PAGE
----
• Med Canine Cooler uses a fluid-cooled memory foam that is activated with water. The pad is covered in medical-grade vinyl that wipes clean.  Sizes range from medium (24″ x 36″) to large (36″ x 48″). They cost $90 and come in blue.
  • Hound Cooler Dog Cooling System is battery-powered pump that runs cold water from a cooler through tubing inside a pad.  You have to add ice to cool the water. The pump runs on four D-cell batteries or can be plugged into a car cigarette lighter. The 11″ x 22″ pad comes in blue and costs about $100.

Gel Pads

  • Gel Pet Mat  contains a special gel that is cooler than the dog’s body temperature. It doesn’t need need soaking or refrigeration.  It comes in four sizes ranging from small (8″ x 12″ x 1/2″) to extra large (36″ x 20″ x1/2″) and ranges in cost from about $20 to $40. It can be put in a pet bed or rolled up and stored.
  • K&H Dog Pet Gel Pack has removable gel packs that go into the freezer. After they’ve cooled, they can be put in a dog’s bed for six to eight hours of cooling before it has to be refrozen. The blue packs are 9″ x 12″ and cost $30 at Petco. Beds with pockets for holding the gel packs are available starting at $100.
  • COOL Pet Pad is activated by a pet’s weight.  No electricity, water or refrigeration is needed. After four hours of constant use it can be recharged by being left unused for a “brief” period of time. It comes in four sizes ranging from small (11.8″ x 15.7″) to large (45″ x 27.5″). Prices range from $20 to $80.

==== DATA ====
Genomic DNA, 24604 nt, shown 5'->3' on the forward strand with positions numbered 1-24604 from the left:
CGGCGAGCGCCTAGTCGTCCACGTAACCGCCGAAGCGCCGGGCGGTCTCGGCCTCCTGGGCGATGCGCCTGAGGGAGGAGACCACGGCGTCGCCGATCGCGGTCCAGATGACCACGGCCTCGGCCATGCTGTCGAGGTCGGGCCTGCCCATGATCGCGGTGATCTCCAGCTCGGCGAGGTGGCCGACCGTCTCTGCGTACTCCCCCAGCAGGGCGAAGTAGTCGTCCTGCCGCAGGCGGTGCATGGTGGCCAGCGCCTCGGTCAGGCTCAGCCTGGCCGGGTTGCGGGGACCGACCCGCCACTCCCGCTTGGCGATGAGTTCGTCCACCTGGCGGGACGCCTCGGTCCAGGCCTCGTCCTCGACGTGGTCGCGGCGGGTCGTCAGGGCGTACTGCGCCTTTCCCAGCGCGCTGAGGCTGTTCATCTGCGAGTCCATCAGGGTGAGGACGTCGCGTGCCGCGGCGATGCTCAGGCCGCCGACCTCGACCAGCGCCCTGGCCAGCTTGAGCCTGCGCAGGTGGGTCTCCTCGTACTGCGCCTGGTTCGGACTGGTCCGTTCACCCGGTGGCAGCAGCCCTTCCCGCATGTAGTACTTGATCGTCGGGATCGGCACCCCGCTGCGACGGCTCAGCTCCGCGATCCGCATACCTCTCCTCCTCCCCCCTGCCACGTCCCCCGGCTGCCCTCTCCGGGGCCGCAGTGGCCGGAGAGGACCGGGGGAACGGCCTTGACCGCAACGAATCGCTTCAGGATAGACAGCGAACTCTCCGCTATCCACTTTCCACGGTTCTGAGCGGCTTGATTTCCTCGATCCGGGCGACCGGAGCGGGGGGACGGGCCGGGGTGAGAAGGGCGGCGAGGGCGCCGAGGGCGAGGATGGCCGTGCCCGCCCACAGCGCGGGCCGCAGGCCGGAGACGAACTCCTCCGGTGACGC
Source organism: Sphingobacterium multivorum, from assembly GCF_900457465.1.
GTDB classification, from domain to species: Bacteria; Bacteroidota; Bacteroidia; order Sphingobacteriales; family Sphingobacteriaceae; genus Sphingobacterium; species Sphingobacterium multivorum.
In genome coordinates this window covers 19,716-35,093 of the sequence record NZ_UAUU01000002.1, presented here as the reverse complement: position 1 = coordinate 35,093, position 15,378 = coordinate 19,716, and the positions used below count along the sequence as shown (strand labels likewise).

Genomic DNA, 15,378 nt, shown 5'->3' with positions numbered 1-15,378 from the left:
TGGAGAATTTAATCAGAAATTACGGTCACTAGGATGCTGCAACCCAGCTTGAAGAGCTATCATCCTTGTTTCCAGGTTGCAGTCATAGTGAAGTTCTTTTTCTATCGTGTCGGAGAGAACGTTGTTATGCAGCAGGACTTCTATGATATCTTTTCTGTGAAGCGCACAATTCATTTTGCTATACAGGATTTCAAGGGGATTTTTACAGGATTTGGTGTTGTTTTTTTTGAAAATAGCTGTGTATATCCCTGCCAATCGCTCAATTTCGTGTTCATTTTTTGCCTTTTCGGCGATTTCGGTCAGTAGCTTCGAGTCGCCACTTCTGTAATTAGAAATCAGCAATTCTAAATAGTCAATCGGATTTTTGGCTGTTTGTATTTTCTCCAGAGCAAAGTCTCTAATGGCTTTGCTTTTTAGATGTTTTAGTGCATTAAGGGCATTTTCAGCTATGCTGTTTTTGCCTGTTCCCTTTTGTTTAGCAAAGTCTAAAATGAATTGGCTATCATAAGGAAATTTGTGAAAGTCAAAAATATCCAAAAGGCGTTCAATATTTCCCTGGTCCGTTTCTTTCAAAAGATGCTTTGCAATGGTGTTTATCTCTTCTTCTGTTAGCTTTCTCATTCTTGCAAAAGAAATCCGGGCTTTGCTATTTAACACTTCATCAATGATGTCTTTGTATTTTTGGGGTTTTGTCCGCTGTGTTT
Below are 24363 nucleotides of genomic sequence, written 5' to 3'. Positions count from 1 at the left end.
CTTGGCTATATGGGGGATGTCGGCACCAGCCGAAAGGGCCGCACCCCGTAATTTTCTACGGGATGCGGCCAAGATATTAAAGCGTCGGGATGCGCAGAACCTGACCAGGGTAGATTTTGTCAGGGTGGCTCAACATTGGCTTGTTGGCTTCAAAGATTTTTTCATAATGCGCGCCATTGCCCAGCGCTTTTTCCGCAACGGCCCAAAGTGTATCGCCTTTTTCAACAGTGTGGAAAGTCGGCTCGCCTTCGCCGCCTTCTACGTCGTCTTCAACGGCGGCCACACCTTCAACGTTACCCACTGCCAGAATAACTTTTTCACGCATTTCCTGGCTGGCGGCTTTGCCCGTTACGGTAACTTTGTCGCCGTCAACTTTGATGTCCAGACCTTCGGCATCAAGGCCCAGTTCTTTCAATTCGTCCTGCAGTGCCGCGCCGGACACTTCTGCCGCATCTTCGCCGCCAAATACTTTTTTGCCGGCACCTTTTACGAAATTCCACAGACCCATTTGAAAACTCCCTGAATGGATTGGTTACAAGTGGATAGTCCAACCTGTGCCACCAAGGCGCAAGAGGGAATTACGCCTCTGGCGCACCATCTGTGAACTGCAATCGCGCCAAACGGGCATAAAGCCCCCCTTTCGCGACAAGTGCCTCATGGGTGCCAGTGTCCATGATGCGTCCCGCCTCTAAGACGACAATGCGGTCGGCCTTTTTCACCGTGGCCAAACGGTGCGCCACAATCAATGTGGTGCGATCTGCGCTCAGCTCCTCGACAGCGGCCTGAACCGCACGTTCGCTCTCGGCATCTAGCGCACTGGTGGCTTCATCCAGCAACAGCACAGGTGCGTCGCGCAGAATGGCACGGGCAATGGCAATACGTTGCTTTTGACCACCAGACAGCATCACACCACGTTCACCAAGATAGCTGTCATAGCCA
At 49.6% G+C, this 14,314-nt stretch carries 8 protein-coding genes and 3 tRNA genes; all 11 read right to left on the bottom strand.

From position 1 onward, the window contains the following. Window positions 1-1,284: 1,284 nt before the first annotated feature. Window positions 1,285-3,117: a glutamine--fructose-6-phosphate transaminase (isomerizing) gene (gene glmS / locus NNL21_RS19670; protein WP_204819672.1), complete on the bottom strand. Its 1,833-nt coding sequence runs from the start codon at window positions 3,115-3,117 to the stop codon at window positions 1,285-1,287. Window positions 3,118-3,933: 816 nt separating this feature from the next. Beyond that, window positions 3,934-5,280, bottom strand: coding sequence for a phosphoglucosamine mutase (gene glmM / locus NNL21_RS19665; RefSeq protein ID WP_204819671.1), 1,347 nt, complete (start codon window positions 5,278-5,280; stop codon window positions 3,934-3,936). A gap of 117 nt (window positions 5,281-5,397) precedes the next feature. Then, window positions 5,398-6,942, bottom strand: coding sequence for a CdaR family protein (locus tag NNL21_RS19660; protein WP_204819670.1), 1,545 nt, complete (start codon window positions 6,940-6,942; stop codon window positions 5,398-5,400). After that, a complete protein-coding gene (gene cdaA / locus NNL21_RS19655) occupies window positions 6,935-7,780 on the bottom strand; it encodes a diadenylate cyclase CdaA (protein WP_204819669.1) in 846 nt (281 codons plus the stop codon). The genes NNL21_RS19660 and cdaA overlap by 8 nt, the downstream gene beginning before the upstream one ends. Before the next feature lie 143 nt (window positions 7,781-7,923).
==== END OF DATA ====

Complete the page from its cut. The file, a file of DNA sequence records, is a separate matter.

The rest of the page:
Collars and Vests to Keep Dogs Cool in Summer

A cooling pad isn’t going to be much use to a moving dog. The same technologies make pads cool can be used in vests and collars. Prices vary quite widely depending on the design and durability of the item.  Here are some highlights:

  • The Cool Zone Working Dog Vest is designed for military or police dogs, sporting dogs or service dogs who are active or working in hot conditions where it’s hard to stay cool. The vest uses inserts that have to be soaked and put in a refrigerator or freezer to cool. The vest covers the dog’s sides, chest and belly.  Sizes run medium to extra  large in blue, khaki, and fluorescent lime or orange. Prices start at $170.  Extra cooling packs are available for $80 each.